• Off-field events were turning the game he loved into the job he didn’t and Erwee’s mental health was suffering.
• The South African Cricketers’ Association employ people to help players work out what to do next in their careers, with sports psychologist Dr Kirsten van Heerden performing that role for the Durban-based Dolphins.
South Africa opener Sarel Erwee laughs as he goes through his notes on how to face England bowlers James Anderson and Stuart Board.
“I’m actually getting my book out here to give you some inside info,” he says.
Preparing to face a resurgent England when the first Test starts at Lord’s on Wednesday, the 32-year-old Erwee is on a high that is deserved after a decade of piling on runs in South African domestic cricket. Just over two years ago, this high was unimaginable — Erwee was going to quit.
“It had nothing to do with my stats or feeling I was never going to play for South Africa,” he says. “It was a case of what was going on in my personal life, away from the cricket field that was influencing my energies and mindset.”
Off-field events were turning the game he loved into the job he didn’t and Erwee’s mental health was suffering.
When his domestic side the Dolphins offered him a new contract, Erwee was busy coaching at his old school. Coaching gave him an insight into a future life that, with one phone call, could easily have become his present.
Erwee knew something was wrong, but not how to fix it.
Time passed, but nothing changed, until a “blessing in disguise” arrived in the form of Covid. With the world on pause, Erwee says it allowed him the time to “pluck up my courage and address my mental health.”
He adds: “I made the decision one day that I love my job, but I’m going absolutely hate it if I don’t sort out my personal issues.”
Erwee describes what happened next as “probably the best thing that’s happened” to him.
The South African Cricketers’ Association employ people to help players work out what to do next in their careers, with sports psychologist Dr Kirsten van Heerden performing that role for the Durban-based Dolphins.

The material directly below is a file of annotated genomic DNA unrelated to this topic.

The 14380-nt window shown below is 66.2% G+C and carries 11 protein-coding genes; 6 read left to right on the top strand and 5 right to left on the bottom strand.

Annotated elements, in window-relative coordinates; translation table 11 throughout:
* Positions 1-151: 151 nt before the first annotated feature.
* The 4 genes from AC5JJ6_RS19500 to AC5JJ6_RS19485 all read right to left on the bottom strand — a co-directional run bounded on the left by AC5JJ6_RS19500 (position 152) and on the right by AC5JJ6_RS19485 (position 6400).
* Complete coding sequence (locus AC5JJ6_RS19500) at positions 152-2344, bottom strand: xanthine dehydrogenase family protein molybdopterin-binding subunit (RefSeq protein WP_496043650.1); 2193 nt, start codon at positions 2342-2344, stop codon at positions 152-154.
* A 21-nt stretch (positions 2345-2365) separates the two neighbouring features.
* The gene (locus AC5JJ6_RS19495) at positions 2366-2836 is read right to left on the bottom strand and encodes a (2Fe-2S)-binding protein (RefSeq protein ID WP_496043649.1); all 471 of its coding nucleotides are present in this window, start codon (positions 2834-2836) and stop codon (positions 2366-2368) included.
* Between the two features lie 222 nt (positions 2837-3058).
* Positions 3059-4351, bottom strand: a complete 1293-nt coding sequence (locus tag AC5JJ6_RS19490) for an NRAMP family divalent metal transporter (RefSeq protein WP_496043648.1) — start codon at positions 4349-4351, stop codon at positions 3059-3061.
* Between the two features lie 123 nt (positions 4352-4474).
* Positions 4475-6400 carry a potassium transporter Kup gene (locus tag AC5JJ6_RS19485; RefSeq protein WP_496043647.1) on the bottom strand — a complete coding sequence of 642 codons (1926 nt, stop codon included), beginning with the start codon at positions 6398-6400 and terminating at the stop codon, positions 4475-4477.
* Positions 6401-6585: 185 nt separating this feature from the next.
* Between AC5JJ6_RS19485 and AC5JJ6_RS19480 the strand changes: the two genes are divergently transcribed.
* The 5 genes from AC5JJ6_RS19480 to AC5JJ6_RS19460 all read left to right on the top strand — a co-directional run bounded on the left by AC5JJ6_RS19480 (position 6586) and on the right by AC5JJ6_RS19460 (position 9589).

“I took a chance, because she’s such an approachable person,” says Erwee. “I sat down with her and started talking.
“That first step, just saying those first couple of words took a hell of a lot of weight off my shoulders.
“I feel like a lot of men, we get into this state where we’re too nervous to talk because of how we’re going to get judged. Mental health gets spoken about a lot in the media, but we get too nervous of how we’ll be judged if we come out and speak to someone.”
In their conversations the two would use sporting analogies rather than official medical terms, a step that Erwee says made the process more accessible and effective. And over time, Erwee’s enjoyment of the game returned.
While it had never been about the runs, those improved alongside Erwee’s health.
In early 2022, over 13 years on from his first-class debut, he was selected for South Africa for the first time. A selection that was the result of leaning on the door until it caved rather than banging it down.
Across his four Test matches so far he averages 30, a respectable return that includes a century away to New Zealand in his second match. It was an innings of particular importance to Erwee as it came in front of his sister and niece, who he had been unable to see in years.
“It was incredible,” he says, “It’s indescribable really unless you’re in that moment. You get overwhelmed with feelings. Even a month after I got home, I was still like, ‘Wow, that actually happened.’”
The emotions that followed for Erwee were a combination of pride, joy, and, ultimately, hunger.
Erwee says he asked himself after his maiden century whether it was something he only wanted to do once.
He adds: “Or is it something you want to do for as long as you possibly can?
“Now I train and I try to get one per cent better every day just so that doesn’t happen just once.
“I’m sure it will happen again, I’m an optimist.”